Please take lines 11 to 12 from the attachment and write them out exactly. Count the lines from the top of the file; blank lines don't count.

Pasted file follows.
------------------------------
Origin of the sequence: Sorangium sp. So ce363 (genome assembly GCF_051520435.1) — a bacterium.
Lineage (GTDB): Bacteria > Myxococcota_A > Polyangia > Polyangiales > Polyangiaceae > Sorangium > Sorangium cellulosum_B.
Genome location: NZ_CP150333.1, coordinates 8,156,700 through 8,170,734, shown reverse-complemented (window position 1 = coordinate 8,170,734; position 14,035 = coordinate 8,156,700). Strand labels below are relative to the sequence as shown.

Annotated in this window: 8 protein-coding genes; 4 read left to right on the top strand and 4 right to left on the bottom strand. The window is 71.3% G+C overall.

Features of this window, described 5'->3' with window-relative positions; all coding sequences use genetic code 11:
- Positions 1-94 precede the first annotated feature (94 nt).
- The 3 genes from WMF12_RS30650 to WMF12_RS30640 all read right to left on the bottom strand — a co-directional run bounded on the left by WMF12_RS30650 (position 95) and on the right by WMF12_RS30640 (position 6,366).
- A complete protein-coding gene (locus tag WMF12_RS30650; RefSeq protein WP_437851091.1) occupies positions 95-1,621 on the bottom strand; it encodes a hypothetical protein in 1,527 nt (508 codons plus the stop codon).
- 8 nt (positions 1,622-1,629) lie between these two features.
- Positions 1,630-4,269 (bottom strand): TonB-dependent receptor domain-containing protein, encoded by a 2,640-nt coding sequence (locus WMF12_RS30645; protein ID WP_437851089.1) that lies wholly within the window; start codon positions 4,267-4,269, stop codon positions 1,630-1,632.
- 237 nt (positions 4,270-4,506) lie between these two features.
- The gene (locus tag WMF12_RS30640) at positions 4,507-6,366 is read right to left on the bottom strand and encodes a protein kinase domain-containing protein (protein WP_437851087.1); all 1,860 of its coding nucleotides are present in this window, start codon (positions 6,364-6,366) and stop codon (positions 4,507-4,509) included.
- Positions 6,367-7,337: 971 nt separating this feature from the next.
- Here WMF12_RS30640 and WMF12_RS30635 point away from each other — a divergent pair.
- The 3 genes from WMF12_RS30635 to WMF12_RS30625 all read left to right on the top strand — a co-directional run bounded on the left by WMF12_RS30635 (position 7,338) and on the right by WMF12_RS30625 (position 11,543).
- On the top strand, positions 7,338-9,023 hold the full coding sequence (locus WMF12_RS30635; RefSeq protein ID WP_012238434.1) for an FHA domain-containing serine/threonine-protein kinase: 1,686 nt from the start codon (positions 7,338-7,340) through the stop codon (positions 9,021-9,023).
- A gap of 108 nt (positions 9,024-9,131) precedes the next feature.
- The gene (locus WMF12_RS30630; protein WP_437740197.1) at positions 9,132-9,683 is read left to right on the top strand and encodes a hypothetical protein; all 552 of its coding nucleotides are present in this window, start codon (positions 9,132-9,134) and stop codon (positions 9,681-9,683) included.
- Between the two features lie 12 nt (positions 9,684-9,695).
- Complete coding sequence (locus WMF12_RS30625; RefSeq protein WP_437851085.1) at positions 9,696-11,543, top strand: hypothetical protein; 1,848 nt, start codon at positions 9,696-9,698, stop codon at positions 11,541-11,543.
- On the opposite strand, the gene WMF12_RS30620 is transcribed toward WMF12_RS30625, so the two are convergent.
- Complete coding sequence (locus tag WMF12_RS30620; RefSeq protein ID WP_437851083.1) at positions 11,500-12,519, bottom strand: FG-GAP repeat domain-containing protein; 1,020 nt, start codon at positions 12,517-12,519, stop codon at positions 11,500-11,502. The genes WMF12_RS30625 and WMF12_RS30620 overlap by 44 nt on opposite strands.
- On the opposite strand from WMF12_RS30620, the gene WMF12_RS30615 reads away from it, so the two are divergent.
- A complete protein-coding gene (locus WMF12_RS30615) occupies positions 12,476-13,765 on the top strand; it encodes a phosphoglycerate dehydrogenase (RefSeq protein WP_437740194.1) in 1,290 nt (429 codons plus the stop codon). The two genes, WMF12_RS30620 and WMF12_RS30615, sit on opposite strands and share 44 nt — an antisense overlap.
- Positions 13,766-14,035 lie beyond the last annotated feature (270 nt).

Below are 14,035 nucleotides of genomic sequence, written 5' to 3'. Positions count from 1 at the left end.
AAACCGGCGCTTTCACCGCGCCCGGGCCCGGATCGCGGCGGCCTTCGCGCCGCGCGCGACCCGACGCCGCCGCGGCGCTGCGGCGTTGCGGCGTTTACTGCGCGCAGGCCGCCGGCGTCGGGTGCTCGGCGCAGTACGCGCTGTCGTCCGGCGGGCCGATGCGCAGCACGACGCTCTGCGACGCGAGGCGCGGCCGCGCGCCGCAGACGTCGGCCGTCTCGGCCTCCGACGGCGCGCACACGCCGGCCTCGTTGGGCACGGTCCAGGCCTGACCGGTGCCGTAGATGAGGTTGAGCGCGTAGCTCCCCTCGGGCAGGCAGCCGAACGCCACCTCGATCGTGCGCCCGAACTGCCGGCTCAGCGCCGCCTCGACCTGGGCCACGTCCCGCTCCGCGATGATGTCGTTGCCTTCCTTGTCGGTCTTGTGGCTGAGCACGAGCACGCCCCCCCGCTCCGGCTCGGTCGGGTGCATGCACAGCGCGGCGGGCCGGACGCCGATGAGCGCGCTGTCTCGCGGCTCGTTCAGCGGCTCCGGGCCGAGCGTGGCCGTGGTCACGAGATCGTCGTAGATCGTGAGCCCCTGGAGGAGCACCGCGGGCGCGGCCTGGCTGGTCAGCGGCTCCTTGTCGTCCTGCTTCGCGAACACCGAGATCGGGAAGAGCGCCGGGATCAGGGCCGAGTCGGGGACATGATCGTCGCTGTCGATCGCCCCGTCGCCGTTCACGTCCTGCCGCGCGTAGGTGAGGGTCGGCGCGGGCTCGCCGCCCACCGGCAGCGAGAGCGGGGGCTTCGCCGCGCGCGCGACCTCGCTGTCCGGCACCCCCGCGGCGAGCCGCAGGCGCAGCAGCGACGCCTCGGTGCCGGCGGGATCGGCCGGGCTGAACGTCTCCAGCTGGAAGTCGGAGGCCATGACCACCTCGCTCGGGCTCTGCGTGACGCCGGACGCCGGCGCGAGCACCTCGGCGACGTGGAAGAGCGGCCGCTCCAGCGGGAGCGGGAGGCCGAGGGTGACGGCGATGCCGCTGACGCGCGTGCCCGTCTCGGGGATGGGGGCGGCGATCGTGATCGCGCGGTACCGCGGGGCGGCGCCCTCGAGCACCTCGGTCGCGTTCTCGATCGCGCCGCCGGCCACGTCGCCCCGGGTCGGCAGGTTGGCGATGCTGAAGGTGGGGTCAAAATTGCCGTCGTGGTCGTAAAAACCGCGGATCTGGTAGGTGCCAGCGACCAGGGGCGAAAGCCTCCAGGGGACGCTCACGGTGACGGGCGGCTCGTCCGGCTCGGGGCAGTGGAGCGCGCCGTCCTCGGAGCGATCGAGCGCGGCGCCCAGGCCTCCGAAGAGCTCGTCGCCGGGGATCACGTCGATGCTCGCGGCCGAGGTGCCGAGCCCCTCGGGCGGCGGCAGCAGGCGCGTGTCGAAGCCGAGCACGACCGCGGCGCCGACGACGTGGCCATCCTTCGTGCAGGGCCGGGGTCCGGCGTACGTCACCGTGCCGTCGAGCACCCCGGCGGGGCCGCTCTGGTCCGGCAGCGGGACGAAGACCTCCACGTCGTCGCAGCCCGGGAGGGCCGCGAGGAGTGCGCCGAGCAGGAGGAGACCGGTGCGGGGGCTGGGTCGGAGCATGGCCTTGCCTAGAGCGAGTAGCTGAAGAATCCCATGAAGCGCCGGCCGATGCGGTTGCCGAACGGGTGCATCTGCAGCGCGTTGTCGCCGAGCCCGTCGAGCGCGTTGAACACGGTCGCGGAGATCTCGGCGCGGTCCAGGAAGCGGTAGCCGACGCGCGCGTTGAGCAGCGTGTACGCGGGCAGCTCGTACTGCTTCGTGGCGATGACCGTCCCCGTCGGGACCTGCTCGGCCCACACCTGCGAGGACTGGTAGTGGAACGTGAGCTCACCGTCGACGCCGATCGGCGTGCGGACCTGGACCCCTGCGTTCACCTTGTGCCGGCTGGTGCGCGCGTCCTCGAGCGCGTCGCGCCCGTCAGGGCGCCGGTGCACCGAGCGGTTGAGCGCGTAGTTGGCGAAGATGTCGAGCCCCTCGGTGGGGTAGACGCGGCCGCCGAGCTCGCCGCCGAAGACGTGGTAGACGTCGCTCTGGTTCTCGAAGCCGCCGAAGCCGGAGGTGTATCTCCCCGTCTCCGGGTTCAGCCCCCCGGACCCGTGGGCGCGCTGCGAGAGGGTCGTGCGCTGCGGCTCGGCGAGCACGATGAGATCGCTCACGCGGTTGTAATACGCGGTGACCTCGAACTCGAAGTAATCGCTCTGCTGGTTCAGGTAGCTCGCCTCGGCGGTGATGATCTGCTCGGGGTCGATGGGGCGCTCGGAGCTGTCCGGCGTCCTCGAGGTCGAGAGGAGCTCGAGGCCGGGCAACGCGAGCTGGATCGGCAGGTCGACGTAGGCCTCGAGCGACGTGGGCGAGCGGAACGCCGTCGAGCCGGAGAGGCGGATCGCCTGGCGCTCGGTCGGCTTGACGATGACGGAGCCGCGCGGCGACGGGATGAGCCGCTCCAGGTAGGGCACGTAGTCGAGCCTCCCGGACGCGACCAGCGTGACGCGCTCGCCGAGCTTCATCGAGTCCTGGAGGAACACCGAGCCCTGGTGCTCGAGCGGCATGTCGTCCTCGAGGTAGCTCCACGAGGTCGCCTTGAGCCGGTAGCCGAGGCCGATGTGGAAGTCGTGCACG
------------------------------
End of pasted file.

- 237 nt (positions 4,270-4,506) lie between these two features.
- The gene (locus tag WMF12_RS30640) at positions 4,507-6,366 is read right to left on the bottom strand and encodes a protein kinase domain-containing protein (protein WP_437851087.1); all 1,860 of its coding nucleotides are present in this window, start codon (positions 6,364-6,366) and stop codon (positions 4,507-4,509) included.